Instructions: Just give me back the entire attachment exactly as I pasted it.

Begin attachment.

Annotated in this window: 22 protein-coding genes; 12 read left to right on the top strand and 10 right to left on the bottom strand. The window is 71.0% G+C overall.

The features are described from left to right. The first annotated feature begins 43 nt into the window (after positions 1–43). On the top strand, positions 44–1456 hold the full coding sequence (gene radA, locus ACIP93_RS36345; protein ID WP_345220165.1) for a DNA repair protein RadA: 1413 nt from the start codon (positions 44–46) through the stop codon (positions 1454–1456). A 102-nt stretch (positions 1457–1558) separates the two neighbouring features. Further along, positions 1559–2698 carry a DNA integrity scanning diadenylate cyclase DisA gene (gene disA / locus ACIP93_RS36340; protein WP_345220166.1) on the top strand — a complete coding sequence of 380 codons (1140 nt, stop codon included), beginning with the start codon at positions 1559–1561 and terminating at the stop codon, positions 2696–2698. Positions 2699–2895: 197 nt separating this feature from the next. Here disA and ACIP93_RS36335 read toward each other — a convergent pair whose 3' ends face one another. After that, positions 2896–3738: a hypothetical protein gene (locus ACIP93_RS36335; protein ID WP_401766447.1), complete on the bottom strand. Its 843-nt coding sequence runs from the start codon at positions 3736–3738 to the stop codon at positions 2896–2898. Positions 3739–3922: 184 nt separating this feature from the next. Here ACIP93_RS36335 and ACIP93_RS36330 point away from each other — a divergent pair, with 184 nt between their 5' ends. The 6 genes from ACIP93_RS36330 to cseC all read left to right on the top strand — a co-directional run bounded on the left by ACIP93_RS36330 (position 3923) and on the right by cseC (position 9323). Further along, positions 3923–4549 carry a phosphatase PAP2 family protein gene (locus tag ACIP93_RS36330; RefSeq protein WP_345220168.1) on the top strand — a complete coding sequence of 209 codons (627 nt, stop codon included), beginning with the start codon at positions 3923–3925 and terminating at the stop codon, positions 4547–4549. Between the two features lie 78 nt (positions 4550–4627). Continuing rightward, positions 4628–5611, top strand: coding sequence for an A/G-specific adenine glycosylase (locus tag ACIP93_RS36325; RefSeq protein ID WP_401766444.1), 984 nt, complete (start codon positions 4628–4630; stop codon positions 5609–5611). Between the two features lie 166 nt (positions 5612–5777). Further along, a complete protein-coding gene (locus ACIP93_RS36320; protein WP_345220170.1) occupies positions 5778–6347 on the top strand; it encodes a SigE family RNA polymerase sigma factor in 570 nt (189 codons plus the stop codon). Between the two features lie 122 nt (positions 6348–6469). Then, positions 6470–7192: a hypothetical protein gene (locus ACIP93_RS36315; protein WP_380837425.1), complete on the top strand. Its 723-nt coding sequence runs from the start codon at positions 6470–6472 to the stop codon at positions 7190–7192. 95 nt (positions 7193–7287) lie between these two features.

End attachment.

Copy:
Annotated in this window: 22 protein-coding genes; 12 read left to right on the top strand and 10 right to left on the bottom strand. The window is 71.0% G+C overall.

The features are described from left to right. The first annotated feature begins 43 nt into the window (after positions 1–43). On the top strand, positions 44–1456 hold the full coding sequence (gene radA, locus ACIP93_RS36345; protein ID WP_345220165.1) for a DNA repair protein RadA: 1413 nt from the start codon (positions 44–46) through the stop codon (positions 1454–1456). A 102-nt stretch (positions 1457–1558) separates the two neighbouring features. Further along, positions 1559–2698 carry a DNA integrity scanning diadenylate cyclase DisA gene (gene disA / locus ACIP93_RS36340; protein WP_345220166.1) on the top strand — a complete coding sequence of 380 codons (1140 nt, stop codon included), beginning with the start codon at positions 1559–1561 and terminating at the stop codon, positions 2696–2698. Positions 2699–2895: 197 nt separating this feature from the next. Here disA and ACIP93_RS36335 read toward each other — a convergent pair whose 3' ends face one another. After that, positions 2896–3738: a hypothetical protein gene (locus ACIP93_RS36335; protein ID WP_401766447.1), complete on the bottom strand. Its 843-nt coding sequence runs from the start codon at positions 3736–3738 to the stop codon at positions 2896–2898. Positions 3739–3922: 184 nt separating this feature from the next. Here ACIP93_RS36335 and ACIP93_RS36330 point away from each other — a divergent pair, with 184 nt between their 5' ends. The 6 genes from ACIP93_RS36330 to cseC all read left to right on the top strand — a co-directional run bounded on the left by ACIP93_RS36330 (position 3923) and on the right by cseC (position 9323). Further along, positions 3923–4549 carry a phosphatase PAP2 family protein gene (locus tag ACIP93_RS36330; RefSeq protein WP_345220168.1) on the top strand — a complete coding sequence of 209 codons (627 nt, stop codon included), beginning with the start codon at positions 3923–3925 and terminating at the stop codon, positions 4547–4549. Between the two features lie 78 nt (positions 4550–4627). Continuing rightward, positions 4628–5611, top strand: coding sequence for an A/G-specific adenine glycosylase (locus tag ACIP93_RS36325; RefSeq protein ID WP_401766444.1), 984 nt, complete (start codon positions 4628–4630; stop codon positions 5609–5611). Between the two features lie 166 nt (positions 5612–5777). Further along, a complete protein-coding gene (locus ACIP93_RS36320; protein WP_345220170.1) occupies positions 5778–6347 on the top strand; it encodes a SigE family RNA polymerase sigma factor in 570 nt (189 codons plus the stop codon). Between the two features lie 122 nt (positions 6348–6469). Then, positions 6470–7192: a hypothetical protein gene (locus ACIP93_RS36315; protein WP_380837425.1), complete on the top strand. Its 723-nt coding sequence runs from the start codon at positions 6470–6472 to the stop codon at positions 7190–7192. 95 nt (positions 7193–7287) lie between these two features.